WASHINGTON — Air safety investigators have a “high degree of confidence” that a photo of aircraft debris found in the Indian Ocean is of a wing component unique to the Boeing 777, the same model as the Malaysia Airlines plane that disappeared last year, according to a U.S. official said Wednesday.
Air safety investigators — one of them a Boeing investigator — have identified the component as a “flaperon” from the trailing edge of a 777 wing, the U.S. official said.
A French official close to an investigation of the debris confirmed Wednesday that French law enforcement is on site to examine a piece of airplane wing found on the French island of Reunion, in the western Indian Ocean. A French television network was airing video from its Reunion affiliate of the debris.
The U.S. and French officials spoke on condition that they not be named because they aren’t authorized to speak publicly.
At the United Nations, Malaysian Transport Minister Liow Tiong Lai told reporters that he has sent a team to verify the identity of the plane wreckage.
“Whatever wreckage found needs to be further verified before we can ever confirm that it is belonged to MH370,” he said.
If the debris turns out to be from Malaysia Airlines flight 370, it will be the first major break in the effort to discover what happened to the plane after it vanished on March 8, 2014, with 239 people on board while traveling from Kuala Lumpur in Malaysia to Beijing. A massive multinational search effort of the South Indian Ocean, the China Sea and the Gulf of Thailand came up dry.
RAY BROOK — The New York state police major who led the manhunt for two killers who broke out of a prison said surviving escapee David Sweat is still cooperating with investigators a month after his capture.
Maj. Charles Guess said Wednesday every interview with Sweat so far has been fruitful and he expects more as the investigation continues.
Sweat and Richard Matt broke out of Clinton Correctional Facility in Dannemora on June 6. Matt was shot and killed by searchers June 26. Sweat was shot and captured two days later.
Sweat began giving investigators voluminous details of the escape shortly after his capture. Guess said that police now know about 85 percent of the path the men took as they eluded an army of searchers for about three weeks.
ALBANY — While growing up in Boonville, Mark Shoemaker heard plenty of stories from family members about his Uncle Eddie, a World War II fighter pilot who never returned from the Pacific Theater.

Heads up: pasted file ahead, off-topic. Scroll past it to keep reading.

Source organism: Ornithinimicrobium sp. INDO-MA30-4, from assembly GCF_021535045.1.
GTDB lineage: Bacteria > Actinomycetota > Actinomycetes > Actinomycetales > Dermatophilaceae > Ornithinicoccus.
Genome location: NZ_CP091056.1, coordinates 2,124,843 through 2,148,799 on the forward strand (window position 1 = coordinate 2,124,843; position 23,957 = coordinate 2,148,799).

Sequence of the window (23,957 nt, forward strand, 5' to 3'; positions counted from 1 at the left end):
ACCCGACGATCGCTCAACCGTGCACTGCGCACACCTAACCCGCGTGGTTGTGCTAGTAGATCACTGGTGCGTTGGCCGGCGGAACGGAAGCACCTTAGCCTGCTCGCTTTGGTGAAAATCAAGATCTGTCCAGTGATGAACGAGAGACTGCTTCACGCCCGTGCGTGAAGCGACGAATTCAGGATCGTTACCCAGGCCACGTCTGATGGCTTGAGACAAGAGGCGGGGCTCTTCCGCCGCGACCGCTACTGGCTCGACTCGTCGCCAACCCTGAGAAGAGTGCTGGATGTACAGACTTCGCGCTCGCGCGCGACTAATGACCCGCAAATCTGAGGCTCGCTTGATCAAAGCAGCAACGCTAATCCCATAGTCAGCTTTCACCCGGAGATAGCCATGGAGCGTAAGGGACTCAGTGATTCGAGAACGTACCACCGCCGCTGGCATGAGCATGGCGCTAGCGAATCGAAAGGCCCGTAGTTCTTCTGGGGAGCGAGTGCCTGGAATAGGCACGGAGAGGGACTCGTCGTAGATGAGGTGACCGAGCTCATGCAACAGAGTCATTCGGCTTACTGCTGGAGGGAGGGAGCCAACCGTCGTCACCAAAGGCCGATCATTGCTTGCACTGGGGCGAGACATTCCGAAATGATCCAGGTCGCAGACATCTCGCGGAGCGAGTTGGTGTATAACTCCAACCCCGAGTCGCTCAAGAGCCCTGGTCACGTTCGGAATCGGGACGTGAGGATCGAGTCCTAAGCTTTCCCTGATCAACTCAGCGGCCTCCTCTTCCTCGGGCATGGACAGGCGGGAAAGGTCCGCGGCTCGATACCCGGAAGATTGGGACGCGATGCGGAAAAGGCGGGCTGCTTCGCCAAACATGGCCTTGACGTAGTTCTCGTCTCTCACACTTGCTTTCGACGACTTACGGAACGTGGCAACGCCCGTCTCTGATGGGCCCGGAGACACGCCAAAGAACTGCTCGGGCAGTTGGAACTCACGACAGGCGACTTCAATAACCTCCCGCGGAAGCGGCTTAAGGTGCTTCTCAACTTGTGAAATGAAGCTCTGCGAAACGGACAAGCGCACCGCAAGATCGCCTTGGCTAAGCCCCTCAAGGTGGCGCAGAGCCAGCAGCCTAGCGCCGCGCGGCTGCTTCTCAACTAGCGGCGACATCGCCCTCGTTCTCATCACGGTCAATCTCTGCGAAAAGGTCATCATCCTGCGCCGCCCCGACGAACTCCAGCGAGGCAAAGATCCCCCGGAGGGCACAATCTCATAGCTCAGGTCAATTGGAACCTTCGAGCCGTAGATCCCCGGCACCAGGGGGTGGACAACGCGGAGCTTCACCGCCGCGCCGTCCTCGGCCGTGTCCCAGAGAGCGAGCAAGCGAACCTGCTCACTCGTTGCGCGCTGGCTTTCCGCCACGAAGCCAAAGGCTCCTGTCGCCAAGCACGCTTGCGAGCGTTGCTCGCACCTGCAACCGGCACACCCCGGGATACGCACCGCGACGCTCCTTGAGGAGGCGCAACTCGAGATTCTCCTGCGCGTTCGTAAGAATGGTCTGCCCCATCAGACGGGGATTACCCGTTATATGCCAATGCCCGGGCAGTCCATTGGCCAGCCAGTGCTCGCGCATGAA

“I knew him just as if he were living in the house,” said Shoemaker, a Vietnam veteran.
On Wednesday, the remains of 2nd Lt. Edward F. Barker were returned to New York for burial in his Mohawk Valley hometown, more than 70 years after he failed to return from a training mission over Papua, New Guinea. The flag-draped casket bearing Barker’s remains was transferred from a commercial flight to a waiting hearse by an Army honor guard from Fort Drum. The hearse then made the 65-mile drive west to Herkimer, where Barker will be buried this weekend following a graveside funeral.
The Department of Defense POW/MIA Accounting Agency announced last week that the remains had been identified.
After graduating from high school in 1940, Barker worked at a garage and then at Remington Arms in neighboring Ilion before enlisting into the U.S. Army in 1943. After completing training as a pilot in the Army Air Forces, he was sent to New Guinea in the southwest Pacific. On Sept. 30, 1944, he took off in his P-47 Thunderbolt for a training mission. The DPAA said a search was launched when Barker’s plane failed to return to base, but nothing was found.
In 1962, a U.S. military team discovered P-47 wreckage on a mountain, but no evidence of the pilot could be located. Another team visited the site in 2002, again without discovering any remains. A decade later, an excavation of the same site uncovered human remains, wreckage, military gear and personal items, including Barker’s dog tags and flight school ring.
The remains were positively identified earlier this year as Barker’s through evidence collected from the site and DNA provided by Shoemaker and his sister.
Shoemaker, 67, said his grandmother and mother — Barker’s younger sister and only sibling — often talked about the 21-year-old pilot who as an outgoing teenager had been president of his high school class and manager of the football team. Both women died without ever finding out what happened to Barker.
On Saturday, he’ll be laid to rest with full military honors at Calvary Cemetery in Herkimer in a plot next to his mother’s. It’s a belated homecoming, but one for which Shoemaker is thankful.
“We finally get to put him next to her,” said Shoemaker, who flew helicopter gunships in Vietnam. “That’s a big deal to me.”
It’s the second time in two years that the remains of a WWII airman from the Mohawk Valley have been returned from Papua New Guinea. In early August 2013, Sgt. Dominick Licari’s remains were brought home for burial in Frankfort, 4 miles west of Herkimer. Licari died when his two-man bomber crashed into a jungle-covered mountain in 1944. His remains weren’t recovered until April 2012 and were identified later that year.
NEW YORK — The American flag that goalie Jim Craig wrapped around his shoulders after the U.S. Miracle on Ice victory at the 1980 Lake Placid Winter Olympics is on the auction block.
The flag is one of 19 items in “The Jim Craig ‘Miracle on Ice’ Collection,” which also includes Craig’s Olympic gold medal, as well as the jersey he wore against the vaunted Soviet Union and in the gold-medal win against Finland. Also included are the only mask Craig wore during the Winter Games, his skates and goalie equipment, and the goalie sticks from the games against the Soviets and Finland.